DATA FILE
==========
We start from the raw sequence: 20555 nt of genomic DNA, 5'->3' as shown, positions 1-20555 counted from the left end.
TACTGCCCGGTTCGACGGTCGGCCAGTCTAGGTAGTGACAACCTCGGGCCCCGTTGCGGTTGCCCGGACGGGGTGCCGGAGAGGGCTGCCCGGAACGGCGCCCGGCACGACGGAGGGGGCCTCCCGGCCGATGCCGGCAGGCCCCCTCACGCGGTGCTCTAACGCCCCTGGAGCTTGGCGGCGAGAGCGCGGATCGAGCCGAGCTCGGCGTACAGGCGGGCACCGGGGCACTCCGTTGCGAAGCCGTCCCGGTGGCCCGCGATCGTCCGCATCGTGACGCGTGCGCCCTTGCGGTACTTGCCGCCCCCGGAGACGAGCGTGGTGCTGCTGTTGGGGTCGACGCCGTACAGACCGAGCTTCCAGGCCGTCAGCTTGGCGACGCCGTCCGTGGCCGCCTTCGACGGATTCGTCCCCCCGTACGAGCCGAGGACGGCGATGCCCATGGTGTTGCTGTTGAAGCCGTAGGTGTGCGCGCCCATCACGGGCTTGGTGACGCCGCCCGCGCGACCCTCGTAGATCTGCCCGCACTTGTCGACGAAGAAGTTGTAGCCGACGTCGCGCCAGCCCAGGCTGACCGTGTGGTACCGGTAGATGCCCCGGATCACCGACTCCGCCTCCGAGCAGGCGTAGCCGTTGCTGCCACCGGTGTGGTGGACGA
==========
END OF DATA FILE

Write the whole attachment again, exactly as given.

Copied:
We start from the raw sequence: 20555 nt of genomic DNA, 5'->3' as shown, positions 1-20555 counted from the left end.
TACTGCCCGGTTCGACGGTCGGCCAGTCTAGGTAGTGACAACCTCGGGCCCCGTTGCGGTTGCCCGGACGGGGTGCCGGAGAGGGCTGCCCGGAACGGCGCCCGGCACGACGGAGGGGGCCTCCCGGCCGATGCCGGCAGGCCCCCTCACGCGGTGCTCTAACGCCCCTGGAGCTTGGCGGCGAGAGCGCGGATCGAGCCGAGCTCGGCGTACAGGCGGGCACCGGGGCACTCCGTTGCGAAGCCGTCCCGGTGGCCCGCGATCGTCCGCATCGTGACGCGTGCGCCCTTGCGGTACTTGCCGCCCCCGGAGACGAGCGTGGTGCTGCTGTTGGGGTCGACGCCGTACAGACCGAGCTTCCAGGCCGTCAGCTTGGCGACGCCGTCCGTGGCCGCCTTCGACGGATTCGTCCCCCCGTACGAGCCGAGGACGGCGATGCCCATGGTGTTGCTGTTGAAGCCGTAGGTGTGCGCGCCCATCACGGGCTTGGTGACGCCGCCCGCGCGACCCTCGTAGATCTGCCCGCACTTGTCGACGAAGAAGTTGTAGCCGACGTCGCGCCAGCCCAGGCTGACCGTGTGGTACCGGTAGATGCCCCGGATCACCGACTCCGCCTCCGAGCAGGCGTAGCCGTTGCTGCCACCGGTGTGGTGGACGA